I have two complaints, one of which the author probably couldn’t have avoided. Belle is supposed to be supremely innocent, with “a heart of gold.” Although Jennifer Donnelly gives her flawed moments—she fibs, especially about Nevermore—but she also uses “Crumbs!” as a curse word and has other lines that make her seem younger than she’s supposed to be. I’m sure this is meant to open the book up to middle grade and even younger audiences, but it was a little off-putting for me.

My other, more serious complaint is that the book contains an assisted suicide of sorts, and Belle is the one to assist. I appreciate the author trying to throw in some dark twists, but as a mental health advocate, I cringed. It’s not a message I can support.

Overall: 4 out of 5 stars. 

Monday, February 27, 2017

What I Learned from The Forgetting by Sharon Cameron: Worldbuilding and Memories

The Forgetting is a story about a world where everyone forgets everything every twelve years. Only Nadia remembers everything. She’s an adventurer likes to go over the wall that confines the city and explore the world beyond. With one sister who loves her, one sister who hates her, a father who abandoned her, and a mentally ill mother, she has plenty to want to escape from.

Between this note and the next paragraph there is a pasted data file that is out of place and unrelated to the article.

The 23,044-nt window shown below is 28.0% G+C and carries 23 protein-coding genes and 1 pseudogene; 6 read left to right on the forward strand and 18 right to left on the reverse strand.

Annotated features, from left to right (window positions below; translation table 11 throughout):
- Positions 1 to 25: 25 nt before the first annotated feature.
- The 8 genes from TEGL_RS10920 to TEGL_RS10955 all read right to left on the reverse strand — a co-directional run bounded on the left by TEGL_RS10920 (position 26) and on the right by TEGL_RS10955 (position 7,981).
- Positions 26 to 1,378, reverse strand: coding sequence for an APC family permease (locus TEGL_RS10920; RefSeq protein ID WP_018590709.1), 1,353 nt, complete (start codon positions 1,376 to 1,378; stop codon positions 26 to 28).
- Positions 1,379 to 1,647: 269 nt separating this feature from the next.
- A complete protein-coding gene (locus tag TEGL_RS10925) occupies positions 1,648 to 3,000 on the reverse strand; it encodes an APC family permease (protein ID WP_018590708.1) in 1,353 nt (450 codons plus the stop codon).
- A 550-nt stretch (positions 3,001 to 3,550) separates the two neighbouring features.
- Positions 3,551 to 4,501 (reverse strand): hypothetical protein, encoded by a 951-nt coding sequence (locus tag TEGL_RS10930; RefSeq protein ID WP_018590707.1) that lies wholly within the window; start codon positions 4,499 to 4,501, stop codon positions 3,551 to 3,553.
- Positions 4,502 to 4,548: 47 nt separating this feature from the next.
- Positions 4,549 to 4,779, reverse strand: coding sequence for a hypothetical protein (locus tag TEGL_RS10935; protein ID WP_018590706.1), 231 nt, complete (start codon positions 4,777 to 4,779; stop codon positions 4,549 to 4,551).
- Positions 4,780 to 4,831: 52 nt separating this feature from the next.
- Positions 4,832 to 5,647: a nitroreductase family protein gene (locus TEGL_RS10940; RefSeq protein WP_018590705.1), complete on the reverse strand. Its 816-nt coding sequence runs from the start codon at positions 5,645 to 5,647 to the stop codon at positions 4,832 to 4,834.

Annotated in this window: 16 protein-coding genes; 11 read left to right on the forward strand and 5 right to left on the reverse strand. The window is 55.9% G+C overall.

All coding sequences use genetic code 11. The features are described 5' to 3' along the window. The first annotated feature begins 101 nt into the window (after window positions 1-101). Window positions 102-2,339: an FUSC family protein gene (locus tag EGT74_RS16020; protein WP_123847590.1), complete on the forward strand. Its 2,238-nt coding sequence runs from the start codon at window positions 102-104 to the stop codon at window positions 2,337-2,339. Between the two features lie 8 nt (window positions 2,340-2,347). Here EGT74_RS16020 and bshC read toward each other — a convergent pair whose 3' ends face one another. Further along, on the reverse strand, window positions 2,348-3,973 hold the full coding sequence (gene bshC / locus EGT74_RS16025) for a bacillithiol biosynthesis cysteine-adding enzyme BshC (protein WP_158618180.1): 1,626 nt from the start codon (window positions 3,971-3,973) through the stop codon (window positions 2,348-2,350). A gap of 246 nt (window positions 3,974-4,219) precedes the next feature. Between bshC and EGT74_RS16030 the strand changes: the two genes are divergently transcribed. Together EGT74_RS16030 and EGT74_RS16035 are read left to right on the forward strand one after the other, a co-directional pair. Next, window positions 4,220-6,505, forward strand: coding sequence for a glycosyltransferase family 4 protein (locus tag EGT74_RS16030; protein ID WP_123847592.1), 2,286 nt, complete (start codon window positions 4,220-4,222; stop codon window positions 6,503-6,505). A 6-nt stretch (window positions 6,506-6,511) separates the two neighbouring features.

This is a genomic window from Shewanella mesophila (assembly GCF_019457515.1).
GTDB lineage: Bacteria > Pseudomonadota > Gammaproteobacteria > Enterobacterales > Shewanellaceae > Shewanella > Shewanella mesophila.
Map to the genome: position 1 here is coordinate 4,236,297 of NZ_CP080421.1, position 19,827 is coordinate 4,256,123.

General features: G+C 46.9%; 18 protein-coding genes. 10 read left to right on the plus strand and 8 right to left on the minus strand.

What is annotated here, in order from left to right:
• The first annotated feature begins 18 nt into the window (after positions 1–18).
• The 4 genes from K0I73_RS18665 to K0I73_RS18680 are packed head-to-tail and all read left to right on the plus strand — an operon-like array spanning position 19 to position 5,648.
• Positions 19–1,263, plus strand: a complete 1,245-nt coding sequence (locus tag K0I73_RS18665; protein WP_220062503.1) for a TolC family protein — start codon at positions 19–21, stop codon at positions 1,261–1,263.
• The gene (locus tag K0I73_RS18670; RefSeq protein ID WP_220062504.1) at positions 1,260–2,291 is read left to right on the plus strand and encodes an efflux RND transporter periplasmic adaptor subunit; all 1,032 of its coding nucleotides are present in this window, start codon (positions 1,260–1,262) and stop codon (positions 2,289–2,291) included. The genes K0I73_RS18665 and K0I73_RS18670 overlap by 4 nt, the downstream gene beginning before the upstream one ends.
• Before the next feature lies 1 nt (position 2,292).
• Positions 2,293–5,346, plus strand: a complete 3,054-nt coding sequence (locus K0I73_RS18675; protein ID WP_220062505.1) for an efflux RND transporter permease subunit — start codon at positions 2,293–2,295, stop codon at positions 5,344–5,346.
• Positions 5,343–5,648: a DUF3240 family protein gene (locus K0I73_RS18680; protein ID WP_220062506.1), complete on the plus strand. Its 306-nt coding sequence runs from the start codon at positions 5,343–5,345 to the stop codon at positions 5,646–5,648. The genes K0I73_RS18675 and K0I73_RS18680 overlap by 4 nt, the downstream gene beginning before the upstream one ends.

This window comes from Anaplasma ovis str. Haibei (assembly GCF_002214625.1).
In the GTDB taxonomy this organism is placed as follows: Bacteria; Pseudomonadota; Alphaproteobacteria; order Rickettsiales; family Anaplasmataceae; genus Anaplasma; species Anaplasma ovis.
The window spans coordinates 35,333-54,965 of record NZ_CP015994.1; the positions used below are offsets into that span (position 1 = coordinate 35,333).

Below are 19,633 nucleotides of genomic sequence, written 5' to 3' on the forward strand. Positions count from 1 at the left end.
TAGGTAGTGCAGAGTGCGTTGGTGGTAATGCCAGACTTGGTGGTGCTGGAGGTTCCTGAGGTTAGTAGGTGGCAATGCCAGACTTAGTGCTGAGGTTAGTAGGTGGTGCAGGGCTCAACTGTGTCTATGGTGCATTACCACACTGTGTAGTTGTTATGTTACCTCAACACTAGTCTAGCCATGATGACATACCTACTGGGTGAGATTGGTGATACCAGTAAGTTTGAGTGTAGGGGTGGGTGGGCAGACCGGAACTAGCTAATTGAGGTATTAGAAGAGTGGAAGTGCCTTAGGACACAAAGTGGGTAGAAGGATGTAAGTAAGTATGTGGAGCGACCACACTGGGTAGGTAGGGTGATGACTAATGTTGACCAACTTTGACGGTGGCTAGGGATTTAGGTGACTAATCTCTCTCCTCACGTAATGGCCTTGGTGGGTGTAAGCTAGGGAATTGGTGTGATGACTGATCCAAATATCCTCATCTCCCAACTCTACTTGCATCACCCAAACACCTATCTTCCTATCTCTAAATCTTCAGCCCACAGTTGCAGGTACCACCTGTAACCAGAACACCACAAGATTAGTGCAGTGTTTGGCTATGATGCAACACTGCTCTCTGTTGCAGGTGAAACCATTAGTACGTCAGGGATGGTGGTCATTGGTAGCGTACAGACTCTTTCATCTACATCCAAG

I honestly probably wouldn’t have read this book if I had realized it was science fiction and not fantasy, but I’m glad I did.

The planetary worldbuilding is beautiful. The planet has distinct terrain, and it’s more severely tilted on its axis than ours, or maybe the settlement is just farther north, but they experience different seasons: a light season and a dark season. Nighttime is referred to as resting time. Even the names have worldbuilding built into them: Lydia the Weaver, Nadia the Dyer’s Daughter, etc. I’ve been going through Patricia C. Wrede’s Worldbuilding Questionnaire. It’s very intense—26 pages single-spaced when copied into a Word document—but I’m willing to bet Sharon Cameron went through similar effort.

Because I lost some memories in a recent brain operation, I read this book hoping for a message about the importance of memories. In the book, there’s a famous inscription that says “I am made of my memories. Without memories, they are nothing.” Accordingly, anyone who goes through the forgetting and doesn’t have a book to tell them who they are gets put in separate labor camps with poor conditions, where breeding is prohibited. Reacting to this, it’s easy for the reader to see that, of course, the inscription isn’t true. Even without memories, people are worthwhile. Furthermore, one character chooses to live without memories and becomes happier and more valuable to society without them. I appreciate this message that memories do not completely define us, and I’m sure it means a lot to people in similar situations, and people who are impacted by dementia and Alzheimer’s. Thank you for this message, Sharon Cameron.

All in all: 5 stars